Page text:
At Home in the Land of Extremes - Page 2
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Efsti Dalur has hosted guests for six years now and is among the growing number of farms that are putting up travelers through Icelandic Farm Holidays, an organization that links farmers and tourists. The association has grown from a smattering of farms across Iceland in 1980 to more than 150 today, many of which are situated next to the country's prime attractions, hiking trails, and geothermal pools. A number are also trying to green their operations by reducing energy and water use and serving only local and organic food. The lodging varies from simple rooms in a historic farmhouse to newly built guest cottages, but all provide a warm, personal welcome, a distinct change from more traditional accommodations—not to mention the hearty European breakfasts. A week-long hop-scotch through the farm network on the southern coast of Iceland (while sampling some of the country's ample hiking, rafting, diving, and hot springs) lets you revel in Iceland's greatest polarity: the thrill of exploring its wilds and the delight of its countryside hospitality.

After breakfast at Efsti Dalur, I followed roads that curved through black-rock hills about an hour west to Thingvellir National Park, site of the Vikings' first parliament and where the North American and Eurasian tectonic plates meet. At the visitor center, I met Tinna Sigurdardóttir, my guide from Arctic Adventures, who had light brown eyes to match her light brown hair, delicate features, and a perpetually calm visage hardly reflective of her Viking ancestry. We drove through the Tolkeinesque landscape of green lichen-covered lava rock and stark, snow-covered peaks. After stopping by the side of the road at an unnamed pull-out, we donned helmets and headlamps and tromped through the lava-rock fields to a tiny hole, the entrance to a half-kilometer-long lava tube called Gjabakki Cave.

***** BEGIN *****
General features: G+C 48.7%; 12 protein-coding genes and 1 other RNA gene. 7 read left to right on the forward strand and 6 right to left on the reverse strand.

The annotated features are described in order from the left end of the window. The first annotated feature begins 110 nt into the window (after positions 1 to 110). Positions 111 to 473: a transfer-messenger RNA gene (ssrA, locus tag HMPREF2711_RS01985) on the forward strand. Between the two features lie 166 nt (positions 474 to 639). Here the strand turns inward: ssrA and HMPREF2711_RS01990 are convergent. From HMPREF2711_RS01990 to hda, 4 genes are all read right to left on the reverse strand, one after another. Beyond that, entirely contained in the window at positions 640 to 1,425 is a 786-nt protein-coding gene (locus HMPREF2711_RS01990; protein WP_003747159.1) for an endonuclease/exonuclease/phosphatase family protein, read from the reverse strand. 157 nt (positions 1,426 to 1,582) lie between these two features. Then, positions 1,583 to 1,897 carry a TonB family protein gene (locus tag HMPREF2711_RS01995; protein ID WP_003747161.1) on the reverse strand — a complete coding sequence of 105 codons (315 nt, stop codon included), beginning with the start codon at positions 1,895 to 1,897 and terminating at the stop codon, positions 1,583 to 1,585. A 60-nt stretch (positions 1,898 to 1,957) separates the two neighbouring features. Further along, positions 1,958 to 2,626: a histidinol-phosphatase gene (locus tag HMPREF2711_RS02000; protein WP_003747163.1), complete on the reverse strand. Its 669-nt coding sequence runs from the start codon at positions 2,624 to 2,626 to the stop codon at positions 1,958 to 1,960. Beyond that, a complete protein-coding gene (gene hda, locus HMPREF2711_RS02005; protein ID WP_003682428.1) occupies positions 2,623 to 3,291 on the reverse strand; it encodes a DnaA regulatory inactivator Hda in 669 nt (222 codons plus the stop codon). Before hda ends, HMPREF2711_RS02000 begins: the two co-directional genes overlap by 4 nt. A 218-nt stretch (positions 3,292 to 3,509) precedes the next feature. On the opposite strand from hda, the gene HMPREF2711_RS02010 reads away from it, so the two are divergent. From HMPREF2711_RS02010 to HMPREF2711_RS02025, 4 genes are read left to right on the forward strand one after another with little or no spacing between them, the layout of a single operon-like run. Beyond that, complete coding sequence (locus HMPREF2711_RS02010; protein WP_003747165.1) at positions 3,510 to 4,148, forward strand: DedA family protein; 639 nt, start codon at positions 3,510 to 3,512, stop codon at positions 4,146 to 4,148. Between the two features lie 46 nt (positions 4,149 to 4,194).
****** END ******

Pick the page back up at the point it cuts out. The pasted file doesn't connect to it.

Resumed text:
Icelandic people are famous for fanciful stories of elves and trolls, which reportedly live in dank caves like Gjabakki, and routinely divert roads and development projects around suspected elf homes. Though Tinna tells me Icelanders make up those stories to make children behave, in a landscape of mist-shrouded hoodoos and secret caves like this one, it's easy to believe in magical beings.

In this 60-foot-deep cave, however, there were more real dangers. The molten lava froze so quickly that the conical drips were still visible on the cave ceiling. During earthquakes, the soft rock falls down in chunks, so we could do nothing but hope that the nearby tectonic rift wouldn't hiccup that day. After clambering over and under rocks veiled in ice, we stopped for a hot chocolate and turned off our headlamps, blinking in the spooky black.

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